Insurance Ireland Statement on the Central Bank of Ireland’s Second Report on the Employers’ Liability, Public Liability and Commercial Property Markets

 

·      NCID Report shows that the premium for 91% of policies was less than €5k, while over three quarters of all policies had premiums of less than €2k

·      Employers’ liability (EL), public liability (PL) and commercial property (CP) have been and remain challenging markets for insurers, with 0.5% profitability over the period 2009 to 2024

·      The impact of the Personal Injuries Guidelines has yet to be felt in this sector of the insurance market with the majority of cases in 2022 (80%) going the litigated route and still awaiting court hearings. Only 2% of litigated cases in 2022 were settled under the new Personal Injuries Guidelines

·      Report highlights the effectiveness and efficiency of the Insurance Resolution Board (formerly PIAB) claims settlement process

Insurance Ireland today commented on the publication of the Central Bank of Ireland’s (CBI) third annual National Claims Information Database (NCID) report on the employers’ liability (EL), public liability (PL) and commercial property (CP) markets.

Moyagh Murdock, CEO of Insurance Ireland said: “We welcome this report, which provides useful and informative insights into the Irish employers’ liability, public liability and commercial property insurance markets. The report shows that 90% of policies had a premium of less than €5k, with 77% at less than €2k and 57% at less than €1k.  The report shows further stabilisation in the Irish market with profitability in 2022. The report also points to a more stable market environment following a longstanding period of loss making in these market segments, with an overall 0.5% level of profitability between 2009 and 2022.  Nonetheless, this market segment remains very challenging in retaining existing providers and attracting new entrants into Ireland. In contrast, the motor insurance market has seen two new entrants into the market in the past 12 months. The true impact of the new guidelines will depend on the adherence of the injury guidelines through litigation as well as through the Injuries Resolution Board or direct settlement. It is interesting to note that the cost of litigation ranges between 68% and 92% for awards less than €150k while the difference in awards through litigation is comparable considering the protracted time it takes to reach a settlement (78% for EL & 86% for PL).”

The NCID report shows that:

·      90% of policies had a premium of less than €5k

·      77% of policies had a premium of less than €2K

·      57% of policies had a premium of less than €1k

·      Just 4% of claims in 2022 were settled through the Injuries Resolution Board (formerly PIAB), and a further 6% were settled directly with insurers, either before or after PIAB

·      The remaining 90% chose the litigation route, and only 2% have been settled under the Personal Injuries Guidelines.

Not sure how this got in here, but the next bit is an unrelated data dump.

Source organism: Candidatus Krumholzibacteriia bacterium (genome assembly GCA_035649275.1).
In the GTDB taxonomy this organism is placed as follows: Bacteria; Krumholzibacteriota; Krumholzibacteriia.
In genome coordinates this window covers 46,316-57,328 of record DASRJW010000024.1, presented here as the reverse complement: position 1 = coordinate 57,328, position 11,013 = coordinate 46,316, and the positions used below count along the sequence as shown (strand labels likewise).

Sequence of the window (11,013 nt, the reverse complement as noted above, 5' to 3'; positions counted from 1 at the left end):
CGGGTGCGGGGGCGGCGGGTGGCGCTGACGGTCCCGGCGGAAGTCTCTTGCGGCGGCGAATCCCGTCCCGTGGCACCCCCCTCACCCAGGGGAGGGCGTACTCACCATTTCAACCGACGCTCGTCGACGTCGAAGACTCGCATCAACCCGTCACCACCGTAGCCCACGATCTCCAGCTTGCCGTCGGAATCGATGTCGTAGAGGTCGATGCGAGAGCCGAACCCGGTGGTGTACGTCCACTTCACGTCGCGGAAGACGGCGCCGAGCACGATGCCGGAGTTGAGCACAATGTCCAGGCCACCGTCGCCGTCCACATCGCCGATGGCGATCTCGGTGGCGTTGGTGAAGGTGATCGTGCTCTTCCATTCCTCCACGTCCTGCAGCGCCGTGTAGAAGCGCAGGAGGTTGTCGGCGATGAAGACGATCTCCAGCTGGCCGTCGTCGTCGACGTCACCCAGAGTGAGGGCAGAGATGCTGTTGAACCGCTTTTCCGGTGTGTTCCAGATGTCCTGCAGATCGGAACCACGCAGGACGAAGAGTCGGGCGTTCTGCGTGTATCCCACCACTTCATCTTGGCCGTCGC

·      As a result, there is no indication of the impact of the Personal Injuries Guidelines on the litigated cases.

·      On Employers Liability, the latest NCID report shows that on claims that went through the Injuries Resolution Board's process, there was a 33% decrease in the amount awarded under the Personal Injuries Guidelines, with an average of €26,686 awarded in 2022.  In claims that were settled directly with insurers, there was an approx. 18% decrease.

·      On Public Liability, there was also a 33% decrease in Injuries Resolution Board settled claims, with an average of €21,881 awarded in 2022, while claims settled directly saw a decrease of approximately 40%.

·      The average cost of claims increased by 34% for EL and 44% for PL between 2019 and 2022.

Moyagh Murdock said: “Following on from the recent NCID report on motor and home insurance, the report underlines the clear, positive impacts from the Government’s Agenda for Insurance Reform and insurers remain committed to pass on the benefits of the reform. Particularly the Personal Injuries Guidelines and the strengthened mandate for the Injuries Resolution Board. It is very disappointing to see the very high level of claims still going the litigated route.  Because of the scale of this, the impact of Personal Injuries Guidelines has yet to be felt.  However, we can see the positive impact on claims settled through both the Injuries Resolution Board route and direct with insurers.  It is clear that the Government’s reform agenda is working.  Future data sets from Central Bank may give a clearer picture in relation to the impact on litigated claims.  Positive results in this area will be central to stabilising the Irish market and attracting new players into the market to the benefit of businesses and consumers. That is why we strongly support the Government’s work in this space. This in our view will deliver better value for businesses and consumers in the long run.”

 

Ends

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